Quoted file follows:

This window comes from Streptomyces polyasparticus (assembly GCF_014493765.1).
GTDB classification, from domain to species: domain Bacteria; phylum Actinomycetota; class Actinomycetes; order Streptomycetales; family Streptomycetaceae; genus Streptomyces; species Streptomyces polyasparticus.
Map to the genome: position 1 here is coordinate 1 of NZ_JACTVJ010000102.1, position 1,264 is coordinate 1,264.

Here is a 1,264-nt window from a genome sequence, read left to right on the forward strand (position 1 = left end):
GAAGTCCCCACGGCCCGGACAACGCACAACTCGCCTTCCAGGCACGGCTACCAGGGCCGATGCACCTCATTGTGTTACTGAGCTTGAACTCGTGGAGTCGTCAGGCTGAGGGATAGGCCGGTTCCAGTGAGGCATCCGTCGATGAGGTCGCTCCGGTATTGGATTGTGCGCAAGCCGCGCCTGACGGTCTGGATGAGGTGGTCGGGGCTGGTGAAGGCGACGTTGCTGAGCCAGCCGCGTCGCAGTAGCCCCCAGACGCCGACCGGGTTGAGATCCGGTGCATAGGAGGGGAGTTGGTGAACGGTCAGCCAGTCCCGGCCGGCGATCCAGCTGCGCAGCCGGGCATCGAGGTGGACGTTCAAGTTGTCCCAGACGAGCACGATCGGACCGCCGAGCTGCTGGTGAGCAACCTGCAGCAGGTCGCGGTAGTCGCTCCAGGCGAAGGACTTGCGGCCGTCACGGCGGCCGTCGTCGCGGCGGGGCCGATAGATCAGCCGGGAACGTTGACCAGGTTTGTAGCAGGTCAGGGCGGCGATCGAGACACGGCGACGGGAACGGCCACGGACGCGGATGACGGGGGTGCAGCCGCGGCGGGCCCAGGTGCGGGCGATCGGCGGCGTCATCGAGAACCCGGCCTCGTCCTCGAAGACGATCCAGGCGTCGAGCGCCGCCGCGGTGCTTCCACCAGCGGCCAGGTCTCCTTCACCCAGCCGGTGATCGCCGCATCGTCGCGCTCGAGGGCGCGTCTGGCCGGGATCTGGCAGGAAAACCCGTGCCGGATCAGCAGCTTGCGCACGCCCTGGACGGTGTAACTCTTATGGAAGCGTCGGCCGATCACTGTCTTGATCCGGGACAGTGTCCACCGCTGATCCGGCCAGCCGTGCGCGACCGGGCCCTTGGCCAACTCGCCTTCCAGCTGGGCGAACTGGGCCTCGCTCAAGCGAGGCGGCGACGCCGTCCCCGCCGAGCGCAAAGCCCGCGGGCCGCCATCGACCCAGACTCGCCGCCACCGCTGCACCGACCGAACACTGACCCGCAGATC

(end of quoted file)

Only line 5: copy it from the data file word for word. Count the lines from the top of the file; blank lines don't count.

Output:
GAAGTCCCCACGGCCCGGACAACGCACAACTCGCCTTCCAGGCACGGCTACCAGGGCCGATGCACCTCATTGTGTTACTGAGCTTGAACTCGTGGAGTCGTCAGGCTGAGGGATAGGCCGGTTCCAGTGAGGCATCCGTCGATGAGGTCGCTCCGGTATTGGATTGTGCGCAAGCCGCGCCTGACGGTCTGGATGAGGTGGTCGGGGCTGGTGAAGGCGACGTTGCTGAGCCAGCCGCGTCGCAGTAGCCCCCAGACGCCGACCGGGTTGAGATCCGGTGCATAGGAGGGGAGTTGGTGAACGGTCAGCCAGTCCCGGCCGGCGATCCAGCTGCGCAGCCGGGCATCGAGGTGGACGTTCAAGTTGTCCCAGACGAGCACGATCGGACCGCCGAGCTGCTGGTGAGCAACCTGCAGCAGGTCGCGGTAGTCGCTCCAGGCGAAGGACTTGCGGCCGTCACGGCGGCCGTCGTCGCGGCGGGGCCGATAGATCAGCCGGGAACGTTGACCAGGTTTGTAGCAGGTCAGGGCGGCGATCGAGACACGGCGACGGGAACGGCCACGGACGCGGATGACGGGGGTGCAGCCGCGGCGGGCCCAGGTGCGGGCGATCGGCGGCGTCATCGAGAACCCGGCCTCGTCCTCGAAGACGATCCAGGCGTCGAGCGCCGCCGCGGTGCTTCCACCAGCGGCCAGGTCTCCTTCACCCAGCCGGTGATCGCCGCATCGTCGCGCTCGAGGGCGCGTCTGGCCGGGATCTGGCAGGAAAACCCGTGCCGGATCAGCAGCTTGCGCACGCCCTGGACGGTGTAACTCTTATGGAAGCGTCGGCCGATCACTGTCTTGATCCGGGACAGTGTCCACCGCTGATCCGGCCAGCCGTGCGCGACCGGGCCCTTGGCCAACTCGCCTTCCAGCTGGGCGAACTGGGCCTCGCTCAAGCGAGGCGGCGACGCCGTCCCCGCCGAGCGCAAAGCCCGCGGGCCGCCATCGACCCAGACTCGCCGCCACCGCTGCACCGACCGAACACTGACCCGCAGATC